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Top 20: Queens high schools get most applications

More 8th graders applied to Francis Lewis HIgh School in 2015 than any other school in the city. More 8th graders applied to Francis Lewis HIgh School in 2015 than any other school in the city. Photo by Laura Zingmond

Huge neighborhood schools in Queens topped the list of the 20 most sought-after high schools in 2016, according to data released by the Department of Education today. That's not surprising in a borough where most popular high schools are over-crowded and operating with staggered start times.

With 9,468 applications, Francis Lewis received the most applications. Second was Forest Hills High School with 8,375 applicants. Both schools have sizeable zoned programs, giving preference to students who live in the neighborhood, as well as offering themed programs open to anyone.

Brooklyn's Midwood High School, with two highly selective institutes as well as a zoned program, was number 3, with nearly 8,000 applicants. It was closely followed by two other huge Queens schools: Bayside and Benjamin N. Cardozo. Edward R. Murrow High School, in Brooklyn, got 6,480 applicants.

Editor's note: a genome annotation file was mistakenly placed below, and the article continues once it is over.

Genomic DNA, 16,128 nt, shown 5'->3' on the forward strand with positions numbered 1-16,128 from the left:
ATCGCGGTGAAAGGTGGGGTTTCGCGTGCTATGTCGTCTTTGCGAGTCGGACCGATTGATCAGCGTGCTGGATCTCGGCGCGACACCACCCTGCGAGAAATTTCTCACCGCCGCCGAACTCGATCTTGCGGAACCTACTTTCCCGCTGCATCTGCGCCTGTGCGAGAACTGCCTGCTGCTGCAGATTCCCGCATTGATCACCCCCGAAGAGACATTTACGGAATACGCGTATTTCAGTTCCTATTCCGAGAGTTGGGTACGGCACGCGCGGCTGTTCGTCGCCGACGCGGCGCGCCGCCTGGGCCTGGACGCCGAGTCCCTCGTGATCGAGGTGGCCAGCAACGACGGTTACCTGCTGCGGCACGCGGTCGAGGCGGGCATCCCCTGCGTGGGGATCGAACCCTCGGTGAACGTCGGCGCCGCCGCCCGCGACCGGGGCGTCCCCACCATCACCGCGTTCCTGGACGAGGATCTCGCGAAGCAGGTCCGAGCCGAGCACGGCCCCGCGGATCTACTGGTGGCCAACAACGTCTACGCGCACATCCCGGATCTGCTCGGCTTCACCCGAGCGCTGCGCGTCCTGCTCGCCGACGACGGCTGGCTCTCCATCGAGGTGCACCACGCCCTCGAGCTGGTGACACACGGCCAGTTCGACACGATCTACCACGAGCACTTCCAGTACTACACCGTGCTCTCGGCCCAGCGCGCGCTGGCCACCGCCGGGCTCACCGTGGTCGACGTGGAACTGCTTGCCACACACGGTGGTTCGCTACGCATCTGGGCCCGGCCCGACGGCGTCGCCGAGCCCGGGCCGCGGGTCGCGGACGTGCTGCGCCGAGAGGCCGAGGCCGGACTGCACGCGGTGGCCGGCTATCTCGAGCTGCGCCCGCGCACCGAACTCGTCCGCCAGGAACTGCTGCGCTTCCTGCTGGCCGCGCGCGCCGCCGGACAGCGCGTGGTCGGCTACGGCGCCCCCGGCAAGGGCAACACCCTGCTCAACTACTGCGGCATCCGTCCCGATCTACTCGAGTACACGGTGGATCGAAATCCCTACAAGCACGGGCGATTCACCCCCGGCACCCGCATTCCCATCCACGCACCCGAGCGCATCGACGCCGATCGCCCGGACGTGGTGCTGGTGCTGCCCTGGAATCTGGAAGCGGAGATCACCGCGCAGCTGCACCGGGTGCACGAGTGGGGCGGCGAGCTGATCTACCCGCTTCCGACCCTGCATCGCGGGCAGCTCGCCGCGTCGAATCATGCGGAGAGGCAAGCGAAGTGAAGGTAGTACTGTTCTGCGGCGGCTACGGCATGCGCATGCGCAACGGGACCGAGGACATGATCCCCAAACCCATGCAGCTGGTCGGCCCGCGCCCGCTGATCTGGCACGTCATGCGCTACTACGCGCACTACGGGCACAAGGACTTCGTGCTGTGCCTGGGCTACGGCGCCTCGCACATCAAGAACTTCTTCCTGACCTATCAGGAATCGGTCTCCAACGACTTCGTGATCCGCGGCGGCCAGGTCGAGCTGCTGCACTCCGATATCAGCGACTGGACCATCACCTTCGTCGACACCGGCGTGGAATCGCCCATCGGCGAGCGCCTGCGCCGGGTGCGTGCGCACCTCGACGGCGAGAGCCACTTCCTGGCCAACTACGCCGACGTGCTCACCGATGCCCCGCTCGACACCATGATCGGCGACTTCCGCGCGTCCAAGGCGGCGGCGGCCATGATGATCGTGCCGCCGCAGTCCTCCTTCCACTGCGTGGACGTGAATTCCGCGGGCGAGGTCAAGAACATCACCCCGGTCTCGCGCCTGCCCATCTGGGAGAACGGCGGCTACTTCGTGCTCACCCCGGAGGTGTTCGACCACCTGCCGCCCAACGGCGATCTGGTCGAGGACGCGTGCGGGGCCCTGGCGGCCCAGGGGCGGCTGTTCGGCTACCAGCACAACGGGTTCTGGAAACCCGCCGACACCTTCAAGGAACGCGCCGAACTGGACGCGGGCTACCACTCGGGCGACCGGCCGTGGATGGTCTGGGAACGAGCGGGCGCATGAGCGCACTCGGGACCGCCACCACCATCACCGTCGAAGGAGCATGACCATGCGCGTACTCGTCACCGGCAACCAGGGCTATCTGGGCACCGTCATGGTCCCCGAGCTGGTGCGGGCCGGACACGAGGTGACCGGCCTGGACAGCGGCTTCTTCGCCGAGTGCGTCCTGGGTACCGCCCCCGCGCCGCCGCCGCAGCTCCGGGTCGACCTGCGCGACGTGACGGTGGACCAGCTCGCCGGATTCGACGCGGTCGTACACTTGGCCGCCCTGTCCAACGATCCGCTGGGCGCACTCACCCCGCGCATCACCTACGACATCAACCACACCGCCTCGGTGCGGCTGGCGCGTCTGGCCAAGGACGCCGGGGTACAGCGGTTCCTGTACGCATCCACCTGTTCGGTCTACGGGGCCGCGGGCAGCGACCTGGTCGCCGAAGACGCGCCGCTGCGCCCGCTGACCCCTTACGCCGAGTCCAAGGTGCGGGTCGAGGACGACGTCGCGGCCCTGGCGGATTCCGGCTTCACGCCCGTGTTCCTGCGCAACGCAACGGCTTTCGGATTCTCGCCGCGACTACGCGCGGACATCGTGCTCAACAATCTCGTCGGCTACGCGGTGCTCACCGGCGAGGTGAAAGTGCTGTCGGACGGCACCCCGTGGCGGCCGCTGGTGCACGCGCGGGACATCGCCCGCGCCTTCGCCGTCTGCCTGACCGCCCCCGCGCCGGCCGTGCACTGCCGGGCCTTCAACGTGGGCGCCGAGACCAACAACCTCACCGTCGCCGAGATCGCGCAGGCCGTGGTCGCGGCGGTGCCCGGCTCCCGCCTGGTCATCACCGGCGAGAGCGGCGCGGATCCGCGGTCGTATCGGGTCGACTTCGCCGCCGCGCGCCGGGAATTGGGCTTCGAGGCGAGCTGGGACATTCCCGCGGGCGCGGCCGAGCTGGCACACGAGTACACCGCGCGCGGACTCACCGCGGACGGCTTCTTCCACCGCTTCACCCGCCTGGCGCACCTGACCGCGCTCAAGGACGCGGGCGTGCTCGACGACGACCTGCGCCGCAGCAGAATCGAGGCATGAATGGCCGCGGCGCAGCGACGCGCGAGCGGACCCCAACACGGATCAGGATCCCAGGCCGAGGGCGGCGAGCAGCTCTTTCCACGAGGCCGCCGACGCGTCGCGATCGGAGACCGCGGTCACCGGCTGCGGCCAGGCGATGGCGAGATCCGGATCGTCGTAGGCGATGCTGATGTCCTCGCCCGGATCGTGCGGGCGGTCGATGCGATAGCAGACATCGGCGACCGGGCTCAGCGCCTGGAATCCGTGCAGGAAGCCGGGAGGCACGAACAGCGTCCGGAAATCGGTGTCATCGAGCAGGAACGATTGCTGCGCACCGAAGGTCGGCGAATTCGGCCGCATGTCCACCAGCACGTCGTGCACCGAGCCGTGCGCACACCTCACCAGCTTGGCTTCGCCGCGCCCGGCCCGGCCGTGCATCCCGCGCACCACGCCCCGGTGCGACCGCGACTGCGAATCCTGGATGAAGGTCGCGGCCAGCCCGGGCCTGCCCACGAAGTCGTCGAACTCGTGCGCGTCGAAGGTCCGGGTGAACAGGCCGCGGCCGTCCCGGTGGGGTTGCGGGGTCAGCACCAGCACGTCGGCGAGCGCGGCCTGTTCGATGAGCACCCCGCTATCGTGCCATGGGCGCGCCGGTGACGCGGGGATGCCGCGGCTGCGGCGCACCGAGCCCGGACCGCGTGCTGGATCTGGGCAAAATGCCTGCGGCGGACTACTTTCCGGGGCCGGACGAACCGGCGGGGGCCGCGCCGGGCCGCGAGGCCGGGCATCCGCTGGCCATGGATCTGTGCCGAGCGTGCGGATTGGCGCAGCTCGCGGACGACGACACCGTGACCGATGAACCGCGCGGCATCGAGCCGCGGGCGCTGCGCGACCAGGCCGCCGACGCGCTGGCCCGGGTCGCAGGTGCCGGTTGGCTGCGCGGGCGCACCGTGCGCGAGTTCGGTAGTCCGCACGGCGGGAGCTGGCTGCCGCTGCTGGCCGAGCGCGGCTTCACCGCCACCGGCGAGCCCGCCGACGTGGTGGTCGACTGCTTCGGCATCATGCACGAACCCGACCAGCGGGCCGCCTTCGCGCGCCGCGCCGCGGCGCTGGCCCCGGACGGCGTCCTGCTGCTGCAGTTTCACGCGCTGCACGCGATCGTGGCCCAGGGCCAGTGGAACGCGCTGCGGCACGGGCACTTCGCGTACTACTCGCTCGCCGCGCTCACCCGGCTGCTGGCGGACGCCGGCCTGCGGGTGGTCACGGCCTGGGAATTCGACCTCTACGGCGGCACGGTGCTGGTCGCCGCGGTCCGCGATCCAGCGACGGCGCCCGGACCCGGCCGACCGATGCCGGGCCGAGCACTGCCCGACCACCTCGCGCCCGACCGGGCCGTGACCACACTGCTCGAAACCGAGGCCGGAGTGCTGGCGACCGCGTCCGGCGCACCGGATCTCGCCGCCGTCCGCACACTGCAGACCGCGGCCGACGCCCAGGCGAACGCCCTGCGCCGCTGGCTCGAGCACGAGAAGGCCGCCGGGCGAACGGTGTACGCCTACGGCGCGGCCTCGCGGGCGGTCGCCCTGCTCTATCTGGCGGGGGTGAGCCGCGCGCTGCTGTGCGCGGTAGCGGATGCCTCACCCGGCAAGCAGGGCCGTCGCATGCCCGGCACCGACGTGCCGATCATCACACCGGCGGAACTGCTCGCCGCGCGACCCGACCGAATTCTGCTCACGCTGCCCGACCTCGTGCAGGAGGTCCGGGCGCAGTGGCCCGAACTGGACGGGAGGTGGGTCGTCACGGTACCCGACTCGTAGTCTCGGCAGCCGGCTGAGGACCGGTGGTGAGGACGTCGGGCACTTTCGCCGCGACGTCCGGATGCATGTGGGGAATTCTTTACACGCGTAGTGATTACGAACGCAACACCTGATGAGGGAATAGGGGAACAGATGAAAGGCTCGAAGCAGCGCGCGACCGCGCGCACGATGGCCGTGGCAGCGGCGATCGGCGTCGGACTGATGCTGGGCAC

Nearly 6,000 students applied to Townsend Harris, a highly selective school in Queens that is open to students citywide.

As in past years, a couple of small Manhattan high schools that admit mostly District 2 students garnered a disproportionate number of applicants: Baruch College Campus High School (number 8 out of 20) got 5,745 applicants for a scant 111 seats; Eleanor Roosevelt High School (number 9), 5,582 for 125 seats. Numbers 10 and 11 on the list are also small high schools, but open to students citywide: Manhattan/Hunter attracted 5,116 applicants for just 108 9th-grade seats; Central Park East got 5,114 applicants for 125 seats. 

This year's list differs from last year's in that it includes the total number of applicants per school, not per program. Similar to the past few top 20 lists, the current one doesn't indicate how high a student ranked the school on their application or include the specialized high schools, which students apply to separately. No schools in the Bronx or Staten Island are among the top 20.

Download the list of the 20 schools that received the most applications here.


Last modified on Tuesday, 08 March 2016 12:28

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